Archaeologists conducting a survey in Great Basin National Park in Nevada have discovered a 132-year-old Winchester rifle leaning against a tree – probably since its owner left it there more than a century ago.
The Winchester Model 1873 rifle was discovered in November leaning against a juniper tree amid a clutch of branches and rocks.
It is so old, the rifle barrel has rusted and the wood of its stock has cracked and deteriorated, while the wooden stock was partially buried in the soil.
The archaeologists are baffled as to how the rifle ended up out in the Nevada desert, and no other artefacts have been found, or any dead bodies.
"We just don't know," Great Basin National Park chief of interpretation Nichole Andler told the Guardian. "Humans have been in this valley for a very long time."
The Winchester Model 1873 was one of the most popular guns of its era. Between 1873 to 1916, 720,610 of these rifles were manufactured by Winchester and it was known as "the gun that won the West".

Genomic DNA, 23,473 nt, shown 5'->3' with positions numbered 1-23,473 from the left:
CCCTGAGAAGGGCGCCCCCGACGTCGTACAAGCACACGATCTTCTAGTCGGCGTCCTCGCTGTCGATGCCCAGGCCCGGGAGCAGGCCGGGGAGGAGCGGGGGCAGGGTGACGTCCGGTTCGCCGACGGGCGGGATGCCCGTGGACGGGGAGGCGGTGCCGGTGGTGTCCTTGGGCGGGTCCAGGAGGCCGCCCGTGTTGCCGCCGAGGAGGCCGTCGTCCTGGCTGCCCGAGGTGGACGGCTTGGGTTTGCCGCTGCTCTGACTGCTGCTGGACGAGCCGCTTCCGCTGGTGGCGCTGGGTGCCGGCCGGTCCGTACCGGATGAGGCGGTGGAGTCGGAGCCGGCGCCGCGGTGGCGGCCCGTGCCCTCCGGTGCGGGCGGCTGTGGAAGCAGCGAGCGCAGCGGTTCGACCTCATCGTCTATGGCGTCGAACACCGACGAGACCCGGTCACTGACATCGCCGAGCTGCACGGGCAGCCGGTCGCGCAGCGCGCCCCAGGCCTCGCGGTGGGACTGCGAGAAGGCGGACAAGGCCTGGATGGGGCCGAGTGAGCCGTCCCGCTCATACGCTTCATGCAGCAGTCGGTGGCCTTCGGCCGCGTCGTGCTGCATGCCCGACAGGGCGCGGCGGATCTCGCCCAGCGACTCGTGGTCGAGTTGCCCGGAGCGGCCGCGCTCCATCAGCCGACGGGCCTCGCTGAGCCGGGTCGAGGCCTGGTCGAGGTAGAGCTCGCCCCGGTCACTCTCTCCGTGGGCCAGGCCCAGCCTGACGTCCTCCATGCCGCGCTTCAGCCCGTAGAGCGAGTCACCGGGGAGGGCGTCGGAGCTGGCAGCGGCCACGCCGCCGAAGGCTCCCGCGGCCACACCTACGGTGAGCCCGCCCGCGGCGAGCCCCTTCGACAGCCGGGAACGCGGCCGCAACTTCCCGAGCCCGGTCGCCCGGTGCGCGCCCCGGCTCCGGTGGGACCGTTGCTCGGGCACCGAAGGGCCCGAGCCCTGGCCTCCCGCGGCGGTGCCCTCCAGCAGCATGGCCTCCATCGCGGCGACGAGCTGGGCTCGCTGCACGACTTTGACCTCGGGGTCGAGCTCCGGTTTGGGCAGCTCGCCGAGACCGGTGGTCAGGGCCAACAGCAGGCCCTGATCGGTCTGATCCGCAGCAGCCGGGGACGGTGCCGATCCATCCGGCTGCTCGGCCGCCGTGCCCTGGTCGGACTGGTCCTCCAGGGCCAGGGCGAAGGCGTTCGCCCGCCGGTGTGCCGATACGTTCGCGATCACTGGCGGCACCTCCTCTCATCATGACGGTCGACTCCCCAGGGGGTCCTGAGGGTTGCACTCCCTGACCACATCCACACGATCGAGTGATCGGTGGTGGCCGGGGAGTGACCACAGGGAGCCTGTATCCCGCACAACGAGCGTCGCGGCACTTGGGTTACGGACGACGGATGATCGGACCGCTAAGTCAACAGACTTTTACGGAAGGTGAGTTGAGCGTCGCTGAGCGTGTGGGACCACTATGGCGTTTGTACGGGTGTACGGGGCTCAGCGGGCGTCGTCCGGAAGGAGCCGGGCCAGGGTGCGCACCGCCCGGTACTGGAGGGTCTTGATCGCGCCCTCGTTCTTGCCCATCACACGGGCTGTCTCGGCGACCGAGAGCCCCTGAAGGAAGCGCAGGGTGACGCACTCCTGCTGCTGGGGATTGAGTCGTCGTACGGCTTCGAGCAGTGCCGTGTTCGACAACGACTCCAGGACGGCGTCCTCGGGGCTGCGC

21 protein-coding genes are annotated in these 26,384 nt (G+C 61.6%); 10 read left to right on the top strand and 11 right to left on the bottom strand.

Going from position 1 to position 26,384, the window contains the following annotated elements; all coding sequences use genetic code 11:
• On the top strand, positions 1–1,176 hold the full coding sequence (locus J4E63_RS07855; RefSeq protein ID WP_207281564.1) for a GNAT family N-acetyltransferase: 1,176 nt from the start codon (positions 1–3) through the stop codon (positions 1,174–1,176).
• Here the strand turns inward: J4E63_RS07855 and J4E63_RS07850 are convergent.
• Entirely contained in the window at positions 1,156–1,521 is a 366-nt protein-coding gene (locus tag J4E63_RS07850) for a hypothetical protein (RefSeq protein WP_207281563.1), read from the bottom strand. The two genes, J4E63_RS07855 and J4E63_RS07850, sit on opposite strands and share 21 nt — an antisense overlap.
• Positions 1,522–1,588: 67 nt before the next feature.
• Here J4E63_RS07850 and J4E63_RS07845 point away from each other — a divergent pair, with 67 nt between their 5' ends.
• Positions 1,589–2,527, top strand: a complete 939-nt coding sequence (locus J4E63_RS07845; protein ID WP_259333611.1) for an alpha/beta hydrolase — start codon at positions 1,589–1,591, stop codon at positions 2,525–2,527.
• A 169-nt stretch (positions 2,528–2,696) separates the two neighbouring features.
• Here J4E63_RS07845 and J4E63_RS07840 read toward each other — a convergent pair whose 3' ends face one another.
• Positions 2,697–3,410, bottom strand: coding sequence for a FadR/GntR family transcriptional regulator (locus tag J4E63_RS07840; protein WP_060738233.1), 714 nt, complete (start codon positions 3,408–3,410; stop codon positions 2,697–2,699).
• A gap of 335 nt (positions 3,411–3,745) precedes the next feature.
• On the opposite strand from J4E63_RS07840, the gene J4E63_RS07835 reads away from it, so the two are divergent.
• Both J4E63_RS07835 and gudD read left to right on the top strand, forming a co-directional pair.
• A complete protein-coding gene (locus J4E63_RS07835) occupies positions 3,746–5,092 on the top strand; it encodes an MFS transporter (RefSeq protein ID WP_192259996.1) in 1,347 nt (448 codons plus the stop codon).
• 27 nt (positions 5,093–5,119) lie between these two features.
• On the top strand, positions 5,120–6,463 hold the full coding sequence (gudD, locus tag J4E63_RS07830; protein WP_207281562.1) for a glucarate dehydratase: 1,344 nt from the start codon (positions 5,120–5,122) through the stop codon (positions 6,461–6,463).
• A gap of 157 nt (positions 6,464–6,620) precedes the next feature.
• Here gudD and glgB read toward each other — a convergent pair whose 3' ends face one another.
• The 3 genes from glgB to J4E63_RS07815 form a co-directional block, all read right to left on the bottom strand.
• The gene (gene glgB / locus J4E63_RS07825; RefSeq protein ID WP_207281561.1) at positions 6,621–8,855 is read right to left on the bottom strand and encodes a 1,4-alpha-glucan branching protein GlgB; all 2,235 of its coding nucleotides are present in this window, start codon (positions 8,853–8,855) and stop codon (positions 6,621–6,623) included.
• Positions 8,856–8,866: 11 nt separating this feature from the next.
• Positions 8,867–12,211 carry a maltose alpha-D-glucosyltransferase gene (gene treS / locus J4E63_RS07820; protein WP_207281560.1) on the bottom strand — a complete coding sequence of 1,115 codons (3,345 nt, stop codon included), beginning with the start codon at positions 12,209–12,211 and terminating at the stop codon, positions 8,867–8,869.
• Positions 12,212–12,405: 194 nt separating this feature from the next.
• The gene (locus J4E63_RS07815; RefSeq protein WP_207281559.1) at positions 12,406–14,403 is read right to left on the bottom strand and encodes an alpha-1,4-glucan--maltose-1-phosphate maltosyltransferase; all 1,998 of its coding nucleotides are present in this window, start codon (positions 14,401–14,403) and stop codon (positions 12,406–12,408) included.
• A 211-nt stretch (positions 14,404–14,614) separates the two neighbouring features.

Rangers, miners, settlers, ranchers or Native Americans are the most likely people to have owned the rifle but almost anyone could have owned it as it was really affordable, costing $50 each when it was first released, although the price soon dropped to $25.
The Great Basin desert consisted almost completely of ranches, mining camps and wilderness until 1966 and archaeologists are still finding metallic relics that belonged to the miners of Snake Valley all over the park.
The rifle is going on display this weekend, at the Great Basin Visitor Center on Friday 16 January and then at the Border Inn on 17 January, after which it will be sent to conservators to be preserved.